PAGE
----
In 2007, the Somerville Community Corporation (SCC) was glowing in the wake of a major victory. They had just negotiated an agreement with IKEA, the trendy furniture chain, guaranteeing a share of the jobs in the company’s new store for residents of the city. The store was coming to Somerville, just north of Boston, to locate next to a brand-new subway station on the Orange Line. SCC thought the transit was great, but saw the jobs as the most important thing. The agency’s priority was to make sure its low-income and immigrant constituents had something to gain.
Meanwhile, a much bigger transit campaign was well underway in another part of the city. For decades, transit advocates had been fighting for more train service for Somerville, one of the most densely populated cities in the country. They had won a commitment two years earlier from the state of Massachusetts to build six new stations along an extension of the Green Line, and were now focused on how property adjacent to these stations would be developed. Unlike the stop next to the IKEA store, which was isolated from most of the city’s population by an interstate highway, the Green Line stations would be located in places where homes and businesses had historically been concentrated. Indeed, over half the households in the city live within a half-mile of one of the six new stops.
“The people who study land use associated with rapid transit say you can expect major changes within a half-mile of the stops,” says Daniel LeBlanc, SCC’s executive director. “We said, ‘Wow, the biggest thing that’s going to happen here is the Green Line.’”
LeBlanc and his colleagues at SCC knew what had happened when a third subway, the Red Line, was extended to West Somerville in the 1980s. Within two decades, virtually the entire working-class population that had lived in that part of the city for generations disappeared. They were replaced by a wave of wealthier professionals drawn to the easy transit access into Boston. SCC was convinced the same thing would happen on the Green Line if it didn’t launch a vigorous campaign against displacement.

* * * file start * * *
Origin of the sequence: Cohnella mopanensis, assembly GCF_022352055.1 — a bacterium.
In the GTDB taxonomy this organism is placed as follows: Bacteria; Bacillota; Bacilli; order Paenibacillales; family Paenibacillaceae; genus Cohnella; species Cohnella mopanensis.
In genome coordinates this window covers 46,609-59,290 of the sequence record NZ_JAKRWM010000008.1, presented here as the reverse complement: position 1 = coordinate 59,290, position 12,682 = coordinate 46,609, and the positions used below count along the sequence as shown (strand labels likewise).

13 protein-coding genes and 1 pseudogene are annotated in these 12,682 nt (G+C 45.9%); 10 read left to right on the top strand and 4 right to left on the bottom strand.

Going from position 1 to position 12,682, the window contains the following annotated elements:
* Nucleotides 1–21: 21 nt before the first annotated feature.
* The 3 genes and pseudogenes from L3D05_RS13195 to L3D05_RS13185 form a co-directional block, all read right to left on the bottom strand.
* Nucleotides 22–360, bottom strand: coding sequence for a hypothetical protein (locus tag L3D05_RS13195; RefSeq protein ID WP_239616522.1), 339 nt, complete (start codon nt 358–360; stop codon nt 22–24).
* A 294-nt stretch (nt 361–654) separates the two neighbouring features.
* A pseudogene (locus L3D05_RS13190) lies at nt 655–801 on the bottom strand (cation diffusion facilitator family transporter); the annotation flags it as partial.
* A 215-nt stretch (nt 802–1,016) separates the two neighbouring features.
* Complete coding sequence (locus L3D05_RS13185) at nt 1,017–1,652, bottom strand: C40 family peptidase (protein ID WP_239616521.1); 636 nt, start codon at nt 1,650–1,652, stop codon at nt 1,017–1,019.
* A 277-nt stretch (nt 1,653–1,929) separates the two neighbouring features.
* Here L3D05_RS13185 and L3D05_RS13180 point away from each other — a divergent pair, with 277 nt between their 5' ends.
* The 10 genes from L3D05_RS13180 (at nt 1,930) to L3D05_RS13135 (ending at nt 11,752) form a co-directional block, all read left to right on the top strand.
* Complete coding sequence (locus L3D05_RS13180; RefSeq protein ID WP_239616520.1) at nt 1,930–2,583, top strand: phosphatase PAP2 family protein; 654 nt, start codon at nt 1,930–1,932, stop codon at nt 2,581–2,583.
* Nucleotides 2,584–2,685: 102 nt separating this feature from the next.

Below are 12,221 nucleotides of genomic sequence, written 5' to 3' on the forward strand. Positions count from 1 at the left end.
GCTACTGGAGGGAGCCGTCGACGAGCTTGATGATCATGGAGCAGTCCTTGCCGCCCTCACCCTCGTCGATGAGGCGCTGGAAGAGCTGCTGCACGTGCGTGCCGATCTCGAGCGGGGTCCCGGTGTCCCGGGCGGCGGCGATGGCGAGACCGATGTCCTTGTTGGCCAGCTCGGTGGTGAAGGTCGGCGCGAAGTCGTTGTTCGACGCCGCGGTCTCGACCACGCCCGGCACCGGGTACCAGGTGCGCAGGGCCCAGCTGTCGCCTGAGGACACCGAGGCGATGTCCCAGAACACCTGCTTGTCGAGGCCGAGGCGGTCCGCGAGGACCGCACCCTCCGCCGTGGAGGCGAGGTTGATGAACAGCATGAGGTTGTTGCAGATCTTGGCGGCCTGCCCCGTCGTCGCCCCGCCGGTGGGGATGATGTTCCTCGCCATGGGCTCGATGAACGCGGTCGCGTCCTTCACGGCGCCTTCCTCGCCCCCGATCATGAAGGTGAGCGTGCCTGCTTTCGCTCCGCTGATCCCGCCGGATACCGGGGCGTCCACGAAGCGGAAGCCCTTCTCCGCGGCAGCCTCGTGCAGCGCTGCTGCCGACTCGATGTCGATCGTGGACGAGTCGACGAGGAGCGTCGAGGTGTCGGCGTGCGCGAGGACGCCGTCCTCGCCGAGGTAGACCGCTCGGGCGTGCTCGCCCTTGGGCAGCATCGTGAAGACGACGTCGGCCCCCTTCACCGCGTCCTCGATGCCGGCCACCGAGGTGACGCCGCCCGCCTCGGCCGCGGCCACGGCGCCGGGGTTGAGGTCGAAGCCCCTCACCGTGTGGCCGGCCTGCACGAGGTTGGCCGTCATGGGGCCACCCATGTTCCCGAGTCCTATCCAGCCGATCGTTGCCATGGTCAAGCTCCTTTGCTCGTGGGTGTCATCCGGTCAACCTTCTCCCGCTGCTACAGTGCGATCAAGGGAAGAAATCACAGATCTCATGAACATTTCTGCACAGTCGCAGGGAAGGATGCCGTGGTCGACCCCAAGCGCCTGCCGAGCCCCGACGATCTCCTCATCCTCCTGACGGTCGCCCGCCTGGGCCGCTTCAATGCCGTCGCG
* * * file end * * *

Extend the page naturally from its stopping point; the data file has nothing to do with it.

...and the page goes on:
But SCC didn’t want to appear to be thwarting the ambitions of transit advocates by suggesting that new subway service was a bad thing. So the CDC asked these advocates to join them in a coalition dedicated to achieving equitable transit-oriented development. Over the past two years, SCC has worked closely with several partner organizations to plan a vision for development that includes working-class groups, rather than shutting them out.
Meanwhile, activists in Dorchester’s Four Corners section began pushing in 1999 for new stations on the commuter rail line that runs through their section of Boston. It was a matter of fairness: why should suburban commuters have access to rapid transit but not people in low-income city neighborhoods of color? The Fairmount Line carries riders from the southern end of the city to downtown with just three stops in the tightly packed neighborhoods in between. Moreover, service is limited even at those stops. Supporters call their vision of enhanced transit the Indigo Line, to suggest that their line should be part of the subway system that has long served other, whiter or wealthier parts of Boston.
As in Somerville, a coalition of CDCs and transit activists from the Dorchester, Mattapan, and Hyde Park sections of Boston has formed around the Indigo Line transit campaign to both seek development and at the same time caution against its side effects and to push for increased service, but without displacement. In both cases, these dynamic coalitions have their challenges and risks, but members say they also bolster their individual strength. CDCs, as developers and groups not historically at the center of transit fights, bring an important voice to these endeavors.